A schoolboy nearly died after he inhaled a Lego brick into his LUNG – but survived thanks to a tiny hole in the toy which he could breathe through.
Keane Halls, eight, was trying to split apart two pieces with his teeth when he was playing with his toys while his mum helped his little brother.
But one tiny 3cm-long cone-shaped piece shot down his throat, leaving him gasping for air and shouting for help.
His horrified mum Laura, 31, thumped him on the back but when she couldn’t dislodge the toy she called 999.
Keane was rushed to hospital and an X-ray revealed the blockage was inches down his right bronchus – the tube leading from his main windpipe to his right lung.
Thankfully, the unusual Lego brick had a tiny hole in the middle, allowing life-saving air to get into his lungs, but not out, causing his chest to swell up.
Mum-of-four Laura, from Oxford, said: “He had been sent upstairs because he wanted to play on the Xbox, but I was just sorting out his little brother.
“I told him to go up and by the time he had made his bed, I would be done.
“I heard him thrashing about upstairs, and saying ‘I can’t breathe, I can’t breathe’.”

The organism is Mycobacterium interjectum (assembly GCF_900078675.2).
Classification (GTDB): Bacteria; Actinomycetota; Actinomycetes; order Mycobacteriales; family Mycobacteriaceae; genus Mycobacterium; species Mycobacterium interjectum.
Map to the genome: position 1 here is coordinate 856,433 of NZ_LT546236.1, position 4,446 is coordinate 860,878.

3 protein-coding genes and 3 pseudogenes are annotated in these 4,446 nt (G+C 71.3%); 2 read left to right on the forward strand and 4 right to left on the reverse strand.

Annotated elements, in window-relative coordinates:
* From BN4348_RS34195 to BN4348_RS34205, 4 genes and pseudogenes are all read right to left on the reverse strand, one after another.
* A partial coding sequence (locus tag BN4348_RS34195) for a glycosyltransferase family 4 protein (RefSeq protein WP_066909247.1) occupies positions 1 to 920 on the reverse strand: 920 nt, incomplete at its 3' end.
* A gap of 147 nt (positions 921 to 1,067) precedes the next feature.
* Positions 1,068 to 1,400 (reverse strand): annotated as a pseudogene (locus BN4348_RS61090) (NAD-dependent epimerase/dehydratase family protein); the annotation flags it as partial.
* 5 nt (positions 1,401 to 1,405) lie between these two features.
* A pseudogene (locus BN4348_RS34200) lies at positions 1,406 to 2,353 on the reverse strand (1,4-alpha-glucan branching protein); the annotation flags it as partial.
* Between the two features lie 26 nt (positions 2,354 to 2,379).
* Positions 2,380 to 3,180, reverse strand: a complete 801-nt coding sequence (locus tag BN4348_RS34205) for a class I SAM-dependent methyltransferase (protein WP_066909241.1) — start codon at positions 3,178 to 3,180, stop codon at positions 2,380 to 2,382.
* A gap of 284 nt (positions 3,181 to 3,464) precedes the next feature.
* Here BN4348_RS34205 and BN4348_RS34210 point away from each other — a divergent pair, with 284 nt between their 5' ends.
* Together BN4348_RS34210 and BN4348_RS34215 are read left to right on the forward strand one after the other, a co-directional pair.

“I told him to stop messing about, before I realised he was choking.”
“He had separated the blocks with his teeth and breathed one in.
“The colour drained from his face. By the time the ambulance got here his colour had come back, but he was wheezing.”
Brave Keane was taken to John Radcliffe Hospital, where nurses heard a “rattle” in his chest.
He had hour-long emergency surgery under general anaesthetic to remove the brick – which he now has in a tiny jar.
He came home after an overnight stay in hospital, and in now wary about playing with Lego.
“He said he is a bit frightened now,” said Laura, who lives with husband Dave, 34, a civil servant.
She posted a warning about the dangers of the tiny toys on Facebook, which was shared or viewed more than 4,000 times.
Full time mum Laura is now calling on the toy makers to make sure every Lego brick has a tiny hole.
“I don’t blame Lego, but I do think all pieces should have a little hole in, because that’s what saved my son’s life.
“The hole in it made the difference between life and death.”